Keyword
protein microarray, antibody validation, affinity reagent, antigen, specificity, SH2
National Category
Industrial Biotechnology
Identifiers
urn:nbn:se:kth:diva-48322 (URN)10.1016/j.nbt.2011.11.009 (DOI)000305606500007 ()2-s2.0-84862014285 (Scopus ID)
Funder
Science for Life Laboratory - a national resource center for high-throughput molecular bioscienceKnut and Alice Wallenberg Foundation
Available from: 2011-11-17 Created: 2011-11-17 Last updated: 2017-12-08Bibliographically approved
3. Biosensor based protein profiling on reverse phase serum microarray
Open this publication in new window or tab >>Biosensor based protein profiling on reverse phase serum microarray
2012 (English)In: Journal of Proteomics & Bioinformatics, ISSN 0974-276X, E-ISSN 0974-276X, Vol. 5, no 8, 185-189 p.Article in journal (Refereed) Published
Abstract [en]

The reverse phase serum microarray format enables multi-parallel and simultaneous analysis of literally thousands of samples, a feature which is of uttermost importance for protein profiling of clinical samples. We have here screened 2400 serum samples for their potential IgA deficiency by using a fluorescence based reverse phase serum microarray platform and a biosensor based label-free microarray platform for verification and also compared our microarray-results to clinical routine ELISA. We have been able to identify possible IgA-deficiencies and to show the suitability of our microarray-platforms for large-scale screening of clinical serum samples. The two microarray methods show reproducibility and correlation towards each other and low variation between replicates within each platform. Both of the microarray platforms show less agreement towards ELISA. The fluorescence based microarray method has been shown to be applicable for large-scale screening of clinically important serum samples for detection of possibly IgA-deficient patients. Furthermore, it was found that the microarray based biosensor method could be used for determining the relative differences in concentration of IgA between the samples.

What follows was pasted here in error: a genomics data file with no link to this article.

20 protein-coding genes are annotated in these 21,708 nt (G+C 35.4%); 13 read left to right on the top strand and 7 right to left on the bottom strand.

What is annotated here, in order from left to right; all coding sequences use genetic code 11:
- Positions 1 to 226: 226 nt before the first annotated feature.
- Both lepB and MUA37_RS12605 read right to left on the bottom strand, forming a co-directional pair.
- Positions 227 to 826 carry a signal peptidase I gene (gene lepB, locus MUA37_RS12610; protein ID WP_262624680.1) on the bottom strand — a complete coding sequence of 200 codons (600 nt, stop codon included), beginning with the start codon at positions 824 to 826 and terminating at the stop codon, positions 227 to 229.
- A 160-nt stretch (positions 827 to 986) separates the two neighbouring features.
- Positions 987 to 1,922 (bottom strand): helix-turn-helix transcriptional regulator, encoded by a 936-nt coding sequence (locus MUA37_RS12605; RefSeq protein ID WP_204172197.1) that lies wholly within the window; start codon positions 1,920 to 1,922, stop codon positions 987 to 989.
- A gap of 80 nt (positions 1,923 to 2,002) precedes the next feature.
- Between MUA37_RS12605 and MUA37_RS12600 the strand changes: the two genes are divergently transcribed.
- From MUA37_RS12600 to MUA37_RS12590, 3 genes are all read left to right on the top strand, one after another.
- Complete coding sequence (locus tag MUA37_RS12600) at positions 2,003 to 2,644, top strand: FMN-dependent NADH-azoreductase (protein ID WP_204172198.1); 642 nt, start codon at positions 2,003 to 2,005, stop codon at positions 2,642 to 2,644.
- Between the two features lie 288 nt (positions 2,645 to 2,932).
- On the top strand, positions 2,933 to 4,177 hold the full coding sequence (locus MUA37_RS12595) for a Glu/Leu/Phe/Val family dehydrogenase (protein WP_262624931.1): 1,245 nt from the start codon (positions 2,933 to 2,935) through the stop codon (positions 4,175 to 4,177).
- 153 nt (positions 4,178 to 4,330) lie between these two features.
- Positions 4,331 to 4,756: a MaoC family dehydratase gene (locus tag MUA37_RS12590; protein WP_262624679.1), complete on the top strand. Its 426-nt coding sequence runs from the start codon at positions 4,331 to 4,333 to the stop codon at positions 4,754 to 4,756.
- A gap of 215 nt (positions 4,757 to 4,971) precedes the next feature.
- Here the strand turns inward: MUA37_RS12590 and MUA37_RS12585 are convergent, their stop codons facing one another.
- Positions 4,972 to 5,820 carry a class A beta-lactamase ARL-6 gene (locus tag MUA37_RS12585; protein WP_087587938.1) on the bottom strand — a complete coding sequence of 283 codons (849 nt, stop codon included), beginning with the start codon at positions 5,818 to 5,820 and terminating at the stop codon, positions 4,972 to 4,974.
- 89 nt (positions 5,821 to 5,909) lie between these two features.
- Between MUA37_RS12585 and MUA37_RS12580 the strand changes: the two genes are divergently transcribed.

Keyword
Biosensor, Label-free, Protein profiling and screening, Reverse phase serum microarray, SPR
National Category
Biological Sciences
Identifiers
urn:nbn:se:kth:diva-103635 (URN)10.4172/jpb.1000233 (DOI)2-s2.0-84866123312 (Scopus ID)
Funder
Science for Life Laboratory - a national resource center for high-throughput molecular bioscience
Note

QC 20121017

Available from: 2012-10-17 Created: 2012-10-17 Last updated: 2017-12-07Bibliographically approved
4. Exploration of high-density protein microarrays for antibody validation and autoimmunity profiling
Open this publication in new window or tab >>Exploration of high-density protein microarrays for antibody validation and autoimmunity profiling
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(English)Manuscript (preprint) (Other academic)
Identifiers
urn:nbn:se:kth:diva-168187 (URN)
Note

QS 2015

Available from: 2015-05-27 Created: 2015-05-27 Last updated: 2016-11-29Bibliographically approved